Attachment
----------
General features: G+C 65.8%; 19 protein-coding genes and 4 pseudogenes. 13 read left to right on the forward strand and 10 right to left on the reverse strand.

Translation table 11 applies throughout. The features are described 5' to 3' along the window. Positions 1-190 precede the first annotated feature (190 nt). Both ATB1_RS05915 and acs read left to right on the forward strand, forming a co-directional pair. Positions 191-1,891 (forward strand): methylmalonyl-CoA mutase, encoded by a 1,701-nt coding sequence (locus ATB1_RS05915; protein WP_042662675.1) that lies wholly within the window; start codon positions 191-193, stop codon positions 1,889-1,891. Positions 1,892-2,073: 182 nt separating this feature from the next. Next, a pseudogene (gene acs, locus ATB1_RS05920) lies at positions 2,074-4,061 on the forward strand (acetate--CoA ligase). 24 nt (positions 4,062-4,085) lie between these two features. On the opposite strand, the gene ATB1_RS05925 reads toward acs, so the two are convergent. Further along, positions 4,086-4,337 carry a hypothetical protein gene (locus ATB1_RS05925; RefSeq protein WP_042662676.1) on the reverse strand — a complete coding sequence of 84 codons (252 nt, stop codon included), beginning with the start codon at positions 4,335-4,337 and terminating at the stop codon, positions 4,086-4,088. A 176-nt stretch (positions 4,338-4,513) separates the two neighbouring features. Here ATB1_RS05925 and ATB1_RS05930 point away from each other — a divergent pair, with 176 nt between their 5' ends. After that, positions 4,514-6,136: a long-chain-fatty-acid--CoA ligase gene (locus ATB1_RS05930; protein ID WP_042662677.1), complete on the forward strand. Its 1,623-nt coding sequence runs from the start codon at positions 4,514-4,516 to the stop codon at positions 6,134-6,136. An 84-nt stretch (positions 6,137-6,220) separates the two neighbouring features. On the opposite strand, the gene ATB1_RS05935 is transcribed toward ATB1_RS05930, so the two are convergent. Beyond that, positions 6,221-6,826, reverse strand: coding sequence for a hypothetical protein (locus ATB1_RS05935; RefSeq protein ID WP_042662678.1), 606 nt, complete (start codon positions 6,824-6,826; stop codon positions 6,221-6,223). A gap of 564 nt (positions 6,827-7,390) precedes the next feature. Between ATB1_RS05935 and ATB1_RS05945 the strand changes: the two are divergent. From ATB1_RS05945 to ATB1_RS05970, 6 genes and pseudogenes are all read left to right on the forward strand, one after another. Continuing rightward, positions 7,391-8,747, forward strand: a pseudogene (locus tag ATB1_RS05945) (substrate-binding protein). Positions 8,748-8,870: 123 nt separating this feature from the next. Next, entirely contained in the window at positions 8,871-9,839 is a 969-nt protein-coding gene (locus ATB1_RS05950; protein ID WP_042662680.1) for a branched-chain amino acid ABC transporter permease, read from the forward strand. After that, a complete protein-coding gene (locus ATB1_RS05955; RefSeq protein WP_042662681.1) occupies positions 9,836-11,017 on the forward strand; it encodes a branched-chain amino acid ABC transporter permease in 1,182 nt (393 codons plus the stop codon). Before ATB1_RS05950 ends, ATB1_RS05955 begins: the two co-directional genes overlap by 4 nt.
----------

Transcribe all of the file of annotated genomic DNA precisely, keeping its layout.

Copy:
General features: G+C 65.8%; 19 protein-coding genes and 4 pseudogenes. 13 read left to right on the forward strand and 10 right to left on the reverse strand.

Translation table 11 applies throughout. The features are described 5' to 3' along the window. Positions 1-190 precede the first annotated feature (190 nt). Both ATB1_RS05915 and acs read left to right on the forward strand, forming a co-directional pair. Positions 191-1,891 (forward strand): methylmalonyl-CoA mutase, encoded by a 1,701-nt coding sequence (locus ATB1_RS05915; protein WP_042662675.1) that lies wholly within the window; start codon positions 191-193, stop codon positions 1,889-1,891. Positions 1,892-2,073: 182 nt separating this feature from the next. Next, a pseudogene (gene acs, locus ATB1_RS05920) lies at positions 2,074-4,061 on the forward strand (acetate--CoA ligase). 24 nt (positions 4,062-4,085) lie between these two features. On the opposite strand, the gene ATB1_RS05925 reads toward acs, so the two are convergent. Further along, positions 4,086-4,337 carry a hypothetical protein gene (locus ATB1_RS05925; RefSeq protein WP_042662676.1) on the reverse strand — a complete coding sequence of 84 codons (252 nt, stop codon included), beginning with the start codon at positions 4,335-4,337 and terminating at the stop codon, positions 4,086-4,088. A 176-nt stretch (positions 4,338-4,513) separates the two neighbouring features. Here ATB1_RS05925 and ATB1_RS05930 point away from each other — a divergent pair, with 176 nt between their 5' ends. After that, positions 4,514-6,136: a long-chain-fatty-acid--CoA ligase gene (locus ATB1_RS05930; protein ID WP_042662677.1), complete on the forward strand. Its 1,623-nt coding sequence runs from the start codon at positions 4,514-4,516 to the stop codon at positions 6,134-6,136. An 84-nt stretch (positions 6,137-6,220) separates the two neighbouring features. On the opposite strand, the gene ATB1_RS05935 is transcribed toward ATB1_RS05930, so the two are convergent. Beyond that, positions 6,221-6,826, reverse strand: coding sequence for a hypothetical protein (locus ATB1_RS05935; RefSeq protein ID WP_042662678.1), 606 nt, complete (start codon positions 6,824-6,826; stop codon positions 6,221-6,223). A gap of 564 nt (positions 6,827-7,390) precedes the next feature. Between ATB1_RS05935 and ATB1_RS05945 the strand changes: the two are divergent. From ATB1_RS05945 to ATB1_RS05970, 6 genes and pseudogenes are all read left to right on the forward strand, one after another. Continuing rightward, positions 7,391-8,747, forward strand: a pseudogene (locus tag ATB1_RS05945) (substrate-binding protein). Positions 8,748-8,870: 123 nt separating this feature from the next. Next, entirely contained in the window at positions 8,871-9,839 is a 969-nt protein-coding gene (locus ATB1_RS05950; protein ID WP_042662680.1) for a branched-chain amino acid ABC transporter permease, read from the forward strand. After that, a complete protein-coding gene (locus ATB1_RS05955; RefSeq protein WP_042662681.1) occupies positions 9,836-11,017 on the forward strand; it encodes a branched-chain amino acid ABC transporter permease in 1,182 nt (393 codons plus the stop codon). Before ATB1_RS05950 ends, ATB1_RS05955 begins: the two co-directional genes overlap by 4 nt.